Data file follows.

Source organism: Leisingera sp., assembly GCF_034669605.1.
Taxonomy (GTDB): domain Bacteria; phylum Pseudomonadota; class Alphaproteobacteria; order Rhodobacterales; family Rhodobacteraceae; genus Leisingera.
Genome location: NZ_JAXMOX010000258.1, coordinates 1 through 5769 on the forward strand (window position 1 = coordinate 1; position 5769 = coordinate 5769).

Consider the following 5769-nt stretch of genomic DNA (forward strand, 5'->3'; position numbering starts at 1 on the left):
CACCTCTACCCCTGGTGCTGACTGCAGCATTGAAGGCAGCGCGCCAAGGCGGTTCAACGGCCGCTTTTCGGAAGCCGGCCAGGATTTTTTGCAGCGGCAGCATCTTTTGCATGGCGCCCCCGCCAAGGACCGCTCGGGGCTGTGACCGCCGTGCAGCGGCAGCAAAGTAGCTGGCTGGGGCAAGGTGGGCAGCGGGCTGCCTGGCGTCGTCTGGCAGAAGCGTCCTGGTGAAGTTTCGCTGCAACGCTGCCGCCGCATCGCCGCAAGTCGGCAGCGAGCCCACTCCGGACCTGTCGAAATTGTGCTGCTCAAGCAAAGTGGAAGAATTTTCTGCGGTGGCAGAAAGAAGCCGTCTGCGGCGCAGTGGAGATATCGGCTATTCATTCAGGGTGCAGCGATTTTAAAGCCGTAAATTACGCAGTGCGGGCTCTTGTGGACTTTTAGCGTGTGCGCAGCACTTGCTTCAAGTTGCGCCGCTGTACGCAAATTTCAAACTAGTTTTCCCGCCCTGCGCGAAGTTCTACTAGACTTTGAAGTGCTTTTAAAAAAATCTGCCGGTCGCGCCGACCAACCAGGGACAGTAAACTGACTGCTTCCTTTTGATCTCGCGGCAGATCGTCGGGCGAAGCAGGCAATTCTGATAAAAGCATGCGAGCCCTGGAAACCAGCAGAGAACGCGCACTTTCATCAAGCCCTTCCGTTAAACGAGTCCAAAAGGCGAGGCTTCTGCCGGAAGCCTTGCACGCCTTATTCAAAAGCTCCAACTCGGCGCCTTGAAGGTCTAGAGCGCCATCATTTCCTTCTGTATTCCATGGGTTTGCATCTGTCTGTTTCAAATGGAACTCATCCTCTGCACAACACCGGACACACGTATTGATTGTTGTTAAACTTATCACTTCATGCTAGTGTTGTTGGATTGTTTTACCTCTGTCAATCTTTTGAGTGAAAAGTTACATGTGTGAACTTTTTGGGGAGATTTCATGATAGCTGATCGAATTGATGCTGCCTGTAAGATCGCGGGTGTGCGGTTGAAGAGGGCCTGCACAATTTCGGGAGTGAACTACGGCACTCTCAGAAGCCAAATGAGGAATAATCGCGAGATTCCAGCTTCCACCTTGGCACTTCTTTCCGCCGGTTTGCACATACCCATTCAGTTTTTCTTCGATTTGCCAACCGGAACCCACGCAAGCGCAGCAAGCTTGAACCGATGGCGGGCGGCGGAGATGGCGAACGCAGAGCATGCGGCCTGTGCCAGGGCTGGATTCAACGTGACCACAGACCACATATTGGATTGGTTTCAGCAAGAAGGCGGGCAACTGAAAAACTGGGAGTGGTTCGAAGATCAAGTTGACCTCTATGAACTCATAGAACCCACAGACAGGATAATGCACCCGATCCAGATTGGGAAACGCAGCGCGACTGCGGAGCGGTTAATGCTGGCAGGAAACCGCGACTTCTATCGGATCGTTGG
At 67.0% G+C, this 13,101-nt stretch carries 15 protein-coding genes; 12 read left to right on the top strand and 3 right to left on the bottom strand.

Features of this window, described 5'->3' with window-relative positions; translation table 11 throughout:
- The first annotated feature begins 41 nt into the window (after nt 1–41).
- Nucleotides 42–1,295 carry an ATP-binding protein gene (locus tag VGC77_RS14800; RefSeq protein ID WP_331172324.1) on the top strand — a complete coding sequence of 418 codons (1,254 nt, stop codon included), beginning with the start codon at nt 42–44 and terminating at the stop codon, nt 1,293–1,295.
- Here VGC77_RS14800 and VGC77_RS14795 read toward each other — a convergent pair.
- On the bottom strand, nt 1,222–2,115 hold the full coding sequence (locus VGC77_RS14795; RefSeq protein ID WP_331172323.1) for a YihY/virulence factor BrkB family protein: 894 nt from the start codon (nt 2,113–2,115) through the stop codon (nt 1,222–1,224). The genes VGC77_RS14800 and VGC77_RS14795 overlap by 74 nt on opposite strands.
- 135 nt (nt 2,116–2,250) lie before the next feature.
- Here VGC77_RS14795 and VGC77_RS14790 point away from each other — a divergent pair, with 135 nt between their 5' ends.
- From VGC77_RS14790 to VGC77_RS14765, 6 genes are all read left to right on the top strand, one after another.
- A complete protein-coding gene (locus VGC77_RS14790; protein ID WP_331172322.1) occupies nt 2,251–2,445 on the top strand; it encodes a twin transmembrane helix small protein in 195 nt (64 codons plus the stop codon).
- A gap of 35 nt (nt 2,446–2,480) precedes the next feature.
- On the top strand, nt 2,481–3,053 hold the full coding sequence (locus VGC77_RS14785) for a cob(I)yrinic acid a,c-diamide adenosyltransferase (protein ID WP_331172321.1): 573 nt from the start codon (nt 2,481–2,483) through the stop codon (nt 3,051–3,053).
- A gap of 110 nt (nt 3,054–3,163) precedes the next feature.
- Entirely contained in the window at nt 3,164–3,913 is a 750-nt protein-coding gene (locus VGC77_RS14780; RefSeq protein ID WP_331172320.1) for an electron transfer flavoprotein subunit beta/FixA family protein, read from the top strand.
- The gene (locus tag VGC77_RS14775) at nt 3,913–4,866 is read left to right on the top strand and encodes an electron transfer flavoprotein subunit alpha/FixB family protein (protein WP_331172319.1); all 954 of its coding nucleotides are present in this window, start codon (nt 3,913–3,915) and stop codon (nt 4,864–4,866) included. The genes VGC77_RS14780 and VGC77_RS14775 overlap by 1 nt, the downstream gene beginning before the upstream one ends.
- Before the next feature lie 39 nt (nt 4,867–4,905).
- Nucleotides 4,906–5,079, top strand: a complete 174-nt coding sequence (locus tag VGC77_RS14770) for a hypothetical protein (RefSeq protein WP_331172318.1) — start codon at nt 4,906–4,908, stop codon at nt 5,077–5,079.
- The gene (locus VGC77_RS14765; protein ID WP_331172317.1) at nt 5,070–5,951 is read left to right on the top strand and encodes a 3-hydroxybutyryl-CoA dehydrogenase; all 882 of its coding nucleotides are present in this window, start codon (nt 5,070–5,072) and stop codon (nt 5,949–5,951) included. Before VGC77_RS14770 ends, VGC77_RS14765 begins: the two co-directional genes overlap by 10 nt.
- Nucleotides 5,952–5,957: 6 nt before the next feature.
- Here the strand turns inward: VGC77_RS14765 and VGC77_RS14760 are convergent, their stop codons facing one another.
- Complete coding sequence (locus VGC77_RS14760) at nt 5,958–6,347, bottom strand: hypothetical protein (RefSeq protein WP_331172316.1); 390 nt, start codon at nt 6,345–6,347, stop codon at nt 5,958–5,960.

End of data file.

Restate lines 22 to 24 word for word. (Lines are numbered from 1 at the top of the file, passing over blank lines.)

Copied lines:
- Nucleotides 4,906–5,079, top strand: a complete 174-nt coding sequence (locus tag VGC77_RS14770) for a hypothetical protein (RefSeq protein WP_331172318.1) — start codon at nt 4,906–4,908, stop codon at nt 5,077–5,079.
- The gene (locus VGC77_RS14765; protein ID WP_331172317.1) at nt 5,070–5,951 is read left to right on the top strand and encodes a 3-hydroxybutyryl-CoA dehydrogenase; all 882 of its coding nucleotides are present in this window, start codon (nt 5,070–5,072) and stop codon (nt 5,949–5,951) included. Before VGC77_RS14770 ends, VGC77_RS14765 begins: the two co-directional genes overlap by 10 nt.
- Nucleotides 5,952–5,957: 6 nt before the next feature.